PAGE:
This episode is awesome, if I do say so myself. And because I write this blog and ask the questions, I can say that.

The problem is, it’s not a fun episode, but it’s an important episode. We don’t talk about “gainz” or any of the fun stuff like me pissing myself (see episode 1).

We talk about the hard stuff, and the mental side of police work – the side of police work all of us wish didn’t exist. The side that we all know exists out there, lurking in the darkness of the closet like the bogeyman.

If you’ve been a cop for any length of time, you’ve seen things and experienced things that are hard to articulate to family and friends.  You’ve seen all the creative ways people manage to hurt and kill themselves, harm each other, show extreme depravity towards defenseless children, or harm us or our partners.

Just a few days before typing this post, I was on scene of a fatal collision yanking a dead guy with a broken neck – and god knows what dripping on my boots –  out of the backseat of a car while my wife was blowing up my phone about the kids not going to bed on time.

I was not sympathetic, but it’s not her fault. She had no idea. It’s a weird parallel universe we live in — one we can’t expect our loved ones to occupy. But if we’re not careful, the isolation will rear it’s ugly head.

About two weeks ago, an idiot pulled a shotgun on my partner in what can only be an attempt at suicide-by-cop. The shooting for this deputy, a fellow sergeant, was his second. The first was a mass murder rampage that he helped stop almost exactly a year to the day prior to this.

I sit in my briefings and I see a group of people of ridiculous courage. Seemingly ordinary people tasked with extraordinary obligations.

In my nightly briefings, I have guys who’ve saved lives, at times shoving their bare hands into the open thigh wound of a femoral gun shot wound. Others have gone beyond their skill and training to try and save someone but have been unsuccessful, only because the bullet got to the victim first. Others have been shot at. All have tracked down violent predators and abusers, kicking in the door with the abyss on the other side.

In the halls I pass partners who discovered a gruesome scene a few months ago where a father killed his two young boys, his parents, and the family dog and then calmly waited on the porch for the police to arrive.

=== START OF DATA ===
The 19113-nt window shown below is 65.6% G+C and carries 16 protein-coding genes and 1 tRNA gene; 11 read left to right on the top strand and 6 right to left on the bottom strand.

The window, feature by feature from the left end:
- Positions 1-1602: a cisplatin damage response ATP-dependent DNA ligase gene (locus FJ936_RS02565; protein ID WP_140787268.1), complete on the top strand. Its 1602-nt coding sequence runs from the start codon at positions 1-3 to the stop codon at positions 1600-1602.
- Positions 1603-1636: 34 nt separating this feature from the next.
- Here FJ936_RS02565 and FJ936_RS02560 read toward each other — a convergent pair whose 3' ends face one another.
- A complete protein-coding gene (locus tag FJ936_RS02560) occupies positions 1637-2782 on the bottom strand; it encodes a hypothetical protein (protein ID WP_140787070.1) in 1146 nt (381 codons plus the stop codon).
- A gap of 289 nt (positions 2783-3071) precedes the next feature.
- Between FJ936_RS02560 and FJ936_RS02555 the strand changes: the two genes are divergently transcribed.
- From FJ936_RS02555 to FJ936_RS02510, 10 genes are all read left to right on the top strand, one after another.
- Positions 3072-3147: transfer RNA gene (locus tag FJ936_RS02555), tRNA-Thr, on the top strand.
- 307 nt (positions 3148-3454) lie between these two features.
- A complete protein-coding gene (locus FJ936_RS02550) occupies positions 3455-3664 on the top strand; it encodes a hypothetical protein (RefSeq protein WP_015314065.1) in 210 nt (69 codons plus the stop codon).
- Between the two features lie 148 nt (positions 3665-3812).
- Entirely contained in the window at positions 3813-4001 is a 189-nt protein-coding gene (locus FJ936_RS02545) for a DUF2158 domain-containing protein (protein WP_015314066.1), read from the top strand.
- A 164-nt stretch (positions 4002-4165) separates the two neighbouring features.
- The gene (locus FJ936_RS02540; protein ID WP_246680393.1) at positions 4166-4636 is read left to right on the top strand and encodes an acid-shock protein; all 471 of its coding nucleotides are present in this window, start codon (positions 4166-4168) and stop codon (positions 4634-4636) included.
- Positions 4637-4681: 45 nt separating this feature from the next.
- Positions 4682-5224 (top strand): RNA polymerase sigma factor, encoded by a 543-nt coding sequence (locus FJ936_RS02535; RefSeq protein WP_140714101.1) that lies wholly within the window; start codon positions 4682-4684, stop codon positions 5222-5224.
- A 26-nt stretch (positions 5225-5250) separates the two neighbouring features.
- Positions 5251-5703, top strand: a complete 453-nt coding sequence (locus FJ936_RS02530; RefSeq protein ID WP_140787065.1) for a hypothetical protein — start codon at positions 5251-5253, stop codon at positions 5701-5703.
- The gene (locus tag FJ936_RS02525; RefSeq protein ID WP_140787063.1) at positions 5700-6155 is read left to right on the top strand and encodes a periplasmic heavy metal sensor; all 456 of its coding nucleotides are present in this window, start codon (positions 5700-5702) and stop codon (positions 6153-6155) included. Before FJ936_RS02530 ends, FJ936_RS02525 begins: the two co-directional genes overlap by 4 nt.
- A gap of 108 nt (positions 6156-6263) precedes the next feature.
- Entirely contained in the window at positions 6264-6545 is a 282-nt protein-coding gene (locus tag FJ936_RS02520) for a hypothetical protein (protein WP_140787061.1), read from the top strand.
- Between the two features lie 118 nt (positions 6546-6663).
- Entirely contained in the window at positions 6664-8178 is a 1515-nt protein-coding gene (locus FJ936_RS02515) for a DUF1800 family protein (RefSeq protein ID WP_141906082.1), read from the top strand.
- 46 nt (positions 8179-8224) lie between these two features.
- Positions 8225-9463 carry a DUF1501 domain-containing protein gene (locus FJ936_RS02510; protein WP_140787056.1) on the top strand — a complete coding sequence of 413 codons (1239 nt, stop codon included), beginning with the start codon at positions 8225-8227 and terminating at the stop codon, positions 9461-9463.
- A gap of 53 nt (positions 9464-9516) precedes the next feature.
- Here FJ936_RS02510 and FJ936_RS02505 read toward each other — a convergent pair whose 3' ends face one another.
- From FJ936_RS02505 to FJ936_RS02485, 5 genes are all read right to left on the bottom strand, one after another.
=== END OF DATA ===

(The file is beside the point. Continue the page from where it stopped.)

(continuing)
Two weeks ago I went on-scene of an infant not breathing. The child had some medical challenges already, and the father woke up to the oxygen alarm sounding. In a move that can only be described as panic, he spent 5-10 minutes trying to call baby’s mother to find out what to do. No call to 911, no request for assistance. By the time we got there, not much could be done. You know it’s bad when you see the medics panicking. Nobody wants to be on scene of an infant’s death.

To keep company with these heroes is the highest honor of my life.

But it takes it’s toll, and if we’re not careful it could ruin us.

Meet Dr. Joel Fay

Dr. Fay ( spent a full career with the LAPD, then lateraled up to the Bay Area and completed his career withDr Fay the San Rafael Police Department. He’s worked patrol, FTO, Detectives, SWAT, and Hostage Negotiations Team among other assignments. Towards the end, he finished his Psy. D. in Psychology and he retired and went to work treating cops and first responders who’ve suffered anguish and harm through no fault of their own.

I first met Dr. Fay a few years ago and he’s a wealth of knowledge about the trials and tribulations of law enforcement work. Even better, he works with spouses and immediate-family members of law enforcement and he knows their challenges too.

He’s a founding member of the First Responder Support Network (, and a lead clinician with the West Coast Post Trauma Retreat ((

He knows cops, and knows how to help. Keep an open mind with today’s episode. My hope, is that if you’re struggling or know someone who is, this information can help you out.

The important thing to understand, is that with help, it gets better and that a diagnosis or even a lesser-level of anxiety or stress is not a career-ending injury it once might have been. You can recover – you will recover – if you take care of yourself.

Be safe, and take care of each other.